Reading this was like lying on the grass and watching clouds. After two hours nothing truly happened, although something beautiful transpired and you feel like a poet.
As the back cover would tell you ‘Book of Clouds’ is about a Mexican woman adrift in Berlin. I quite liked that this immigrant story did not include the British/American perspective. The world Tatiana came from and the world she came to are both foreign worlds to a regular British or American. Aridjis successfully married off Latin American melancholy and magical realism with German modernism and suffocating history penetrating every street and every building.
Some reviewers said they wanted to know more about the reasons behind Tatiana’s disconnection with the world and her taste for escaping. It seems to me that those readers are used to those books where one secret explains all. Real life ain’t like that. Sometimes you just can’t connect with the world, because you can’t, and not because your dad accidentally killed your mother, or because your fiance ran away with your sister.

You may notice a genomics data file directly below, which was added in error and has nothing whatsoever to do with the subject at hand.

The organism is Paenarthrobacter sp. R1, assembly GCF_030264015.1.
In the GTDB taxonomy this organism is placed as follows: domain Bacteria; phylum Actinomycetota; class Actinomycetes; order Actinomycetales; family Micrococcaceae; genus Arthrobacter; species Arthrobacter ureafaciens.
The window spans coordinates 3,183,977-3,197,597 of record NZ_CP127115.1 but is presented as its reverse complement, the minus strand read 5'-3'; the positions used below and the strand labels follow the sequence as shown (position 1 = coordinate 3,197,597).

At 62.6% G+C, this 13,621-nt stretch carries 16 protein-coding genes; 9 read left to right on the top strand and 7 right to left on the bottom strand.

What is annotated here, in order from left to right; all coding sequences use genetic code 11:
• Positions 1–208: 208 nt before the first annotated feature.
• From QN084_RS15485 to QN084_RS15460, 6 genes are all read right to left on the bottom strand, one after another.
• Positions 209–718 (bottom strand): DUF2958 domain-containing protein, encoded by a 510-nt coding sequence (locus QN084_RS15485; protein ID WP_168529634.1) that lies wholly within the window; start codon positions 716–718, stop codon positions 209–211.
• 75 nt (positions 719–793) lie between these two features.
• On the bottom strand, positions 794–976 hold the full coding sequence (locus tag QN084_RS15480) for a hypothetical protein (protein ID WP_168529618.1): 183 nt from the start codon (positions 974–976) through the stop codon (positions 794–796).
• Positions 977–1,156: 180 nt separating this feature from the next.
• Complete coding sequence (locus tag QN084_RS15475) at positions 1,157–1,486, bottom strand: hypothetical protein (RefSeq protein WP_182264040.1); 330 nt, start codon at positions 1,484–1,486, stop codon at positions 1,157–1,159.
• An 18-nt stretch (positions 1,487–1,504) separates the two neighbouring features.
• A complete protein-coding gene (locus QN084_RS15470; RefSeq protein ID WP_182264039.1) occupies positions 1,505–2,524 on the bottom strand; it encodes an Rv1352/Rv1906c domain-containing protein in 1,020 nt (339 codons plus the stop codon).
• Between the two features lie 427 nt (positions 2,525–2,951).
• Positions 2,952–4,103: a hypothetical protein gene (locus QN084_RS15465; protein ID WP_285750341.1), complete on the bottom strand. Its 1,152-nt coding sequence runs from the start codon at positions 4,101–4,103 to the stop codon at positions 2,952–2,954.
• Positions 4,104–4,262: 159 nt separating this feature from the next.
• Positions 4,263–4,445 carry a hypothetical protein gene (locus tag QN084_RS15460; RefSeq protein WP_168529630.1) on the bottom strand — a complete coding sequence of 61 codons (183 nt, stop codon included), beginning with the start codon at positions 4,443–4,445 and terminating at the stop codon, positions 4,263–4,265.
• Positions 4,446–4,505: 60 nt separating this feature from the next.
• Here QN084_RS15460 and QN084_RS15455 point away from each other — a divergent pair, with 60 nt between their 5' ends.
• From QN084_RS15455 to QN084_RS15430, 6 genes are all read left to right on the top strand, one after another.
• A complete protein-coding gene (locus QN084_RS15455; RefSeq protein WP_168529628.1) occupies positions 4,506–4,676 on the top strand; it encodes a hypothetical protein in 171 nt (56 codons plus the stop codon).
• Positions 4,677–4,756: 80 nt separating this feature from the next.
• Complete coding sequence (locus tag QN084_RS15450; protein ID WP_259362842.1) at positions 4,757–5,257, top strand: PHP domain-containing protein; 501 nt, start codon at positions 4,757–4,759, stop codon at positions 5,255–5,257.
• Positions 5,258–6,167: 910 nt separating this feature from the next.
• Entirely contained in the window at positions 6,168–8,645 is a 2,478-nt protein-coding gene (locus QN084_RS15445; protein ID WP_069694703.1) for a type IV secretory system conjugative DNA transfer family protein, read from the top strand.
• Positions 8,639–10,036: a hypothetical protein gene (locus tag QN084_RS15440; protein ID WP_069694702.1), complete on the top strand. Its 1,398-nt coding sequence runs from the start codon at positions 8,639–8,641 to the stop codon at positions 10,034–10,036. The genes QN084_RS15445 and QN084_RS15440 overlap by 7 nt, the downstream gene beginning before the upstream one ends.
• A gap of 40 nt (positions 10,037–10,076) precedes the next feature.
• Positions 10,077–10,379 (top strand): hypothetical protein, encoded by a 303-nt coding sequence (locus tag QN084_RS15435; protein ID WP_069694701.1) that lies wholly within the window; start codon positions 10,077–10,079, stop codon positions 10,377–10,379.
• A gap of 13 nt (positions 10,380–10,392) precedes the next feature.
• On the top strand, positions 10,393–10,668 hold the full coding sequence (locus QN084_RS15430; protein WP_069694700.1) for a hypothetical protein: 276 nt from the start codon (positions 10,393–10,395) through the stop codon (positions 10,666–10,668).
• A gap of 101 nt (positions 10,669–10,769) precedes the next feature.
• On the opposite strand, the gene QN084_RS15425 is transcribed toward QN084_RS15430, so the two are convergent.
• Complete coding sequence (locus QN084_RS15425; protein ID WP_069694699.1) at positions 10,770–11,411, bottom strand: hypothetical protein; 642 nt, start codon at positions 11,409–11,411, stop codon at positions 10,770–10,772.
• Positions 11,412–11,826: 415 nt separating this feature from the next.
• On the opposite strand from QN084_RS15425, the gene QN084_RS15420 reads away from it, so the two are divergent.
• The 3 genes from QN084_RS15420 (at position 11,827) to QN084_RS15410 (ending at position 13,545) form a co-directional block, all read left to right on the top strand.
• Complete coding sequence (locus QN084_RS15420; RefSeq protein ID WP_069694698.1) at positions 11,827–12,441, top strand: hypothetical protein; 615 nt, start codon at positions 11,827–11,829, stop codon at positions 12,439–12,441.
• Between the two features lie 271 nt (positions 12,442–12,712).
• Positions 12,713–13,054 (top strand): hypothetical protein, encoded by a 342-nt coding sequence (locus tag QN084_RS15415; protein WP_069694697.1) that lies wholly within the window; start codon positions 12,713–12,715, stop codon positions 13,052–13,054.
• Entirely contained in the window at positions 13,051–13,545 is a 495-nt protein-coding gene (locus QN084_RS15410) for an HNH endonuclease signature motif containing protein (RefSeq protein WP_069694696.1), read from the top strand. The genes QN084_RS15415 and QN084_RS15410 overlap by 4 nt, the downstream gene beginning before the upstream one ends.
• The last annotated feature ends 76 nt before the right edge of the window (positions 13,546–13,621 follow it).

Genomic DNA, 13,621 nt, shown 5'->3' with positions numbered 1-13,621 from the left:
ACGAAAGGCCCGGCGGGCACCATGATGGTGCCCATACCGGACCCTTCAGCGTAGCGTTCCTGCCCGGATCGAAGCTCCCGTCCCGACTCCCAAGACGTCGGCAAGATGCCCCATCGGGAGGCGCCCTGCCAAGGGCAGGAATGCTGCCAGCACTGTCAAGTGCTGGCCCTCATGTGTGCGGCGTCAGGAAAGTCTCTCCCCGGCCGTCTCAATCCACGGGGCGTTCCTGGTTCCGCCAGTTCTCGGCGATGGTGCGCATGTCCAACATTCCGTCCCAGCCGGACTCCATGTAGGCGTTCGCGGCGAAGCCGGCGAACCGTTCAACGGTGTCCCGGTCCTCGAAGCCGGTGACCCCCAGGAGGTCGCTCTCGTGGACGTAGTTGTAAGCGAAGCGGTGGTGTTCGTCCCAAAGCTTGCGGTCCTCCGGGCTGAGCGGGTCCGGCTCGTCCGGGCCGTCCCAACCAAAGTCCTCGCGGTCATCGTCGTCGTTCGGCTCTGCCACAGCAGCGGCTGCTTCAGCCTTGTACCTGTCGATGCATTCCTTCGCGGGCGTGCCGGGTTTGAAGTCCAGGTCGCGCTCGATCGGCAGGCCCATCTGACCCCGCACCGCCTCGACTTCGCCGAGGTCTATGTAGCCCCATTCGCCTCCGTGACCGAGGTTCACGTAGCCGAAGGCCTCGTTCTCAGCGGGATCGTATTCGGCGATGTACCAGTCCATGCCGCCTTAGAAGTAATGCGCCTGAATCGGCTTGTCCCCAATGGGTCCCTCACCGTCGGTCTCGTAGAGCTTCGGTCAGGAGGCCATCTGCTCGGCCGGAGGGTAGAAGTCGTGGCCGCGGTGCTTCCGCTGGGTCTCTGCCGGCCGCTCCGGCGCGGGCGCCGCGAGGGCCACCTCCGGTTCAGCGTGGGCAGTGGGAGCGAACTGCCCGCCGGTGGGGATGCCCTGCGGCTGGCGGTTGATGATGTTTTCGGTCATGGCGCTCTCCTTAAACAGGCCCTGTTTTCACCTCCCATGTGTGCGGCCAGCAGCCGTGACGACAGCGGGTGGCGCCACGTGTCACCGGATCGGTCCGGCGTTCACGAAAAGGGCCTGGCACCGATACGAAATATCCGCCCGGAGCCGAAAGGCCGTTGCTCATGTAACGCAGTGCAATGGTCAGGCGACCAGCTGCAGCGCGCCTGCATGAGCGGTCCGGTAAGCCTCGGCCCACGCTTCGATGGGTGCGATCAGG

I felt this book like I haven’t felt a book in a long while. I felt the bits about the light and the darkness, the bits about sounds invading your sleep, the bits about trying hard to keep your neurosis in check. And the part about wanting to move away and start anew knowing damn well nothing really changes. And, of course, the bit about detachable shower heads.
And when the old professor fumbled with a broken Dictaphone looking worried and helpless I wanted to cry and then Tatiana cried too and that’s when I decided I would give this book five stars.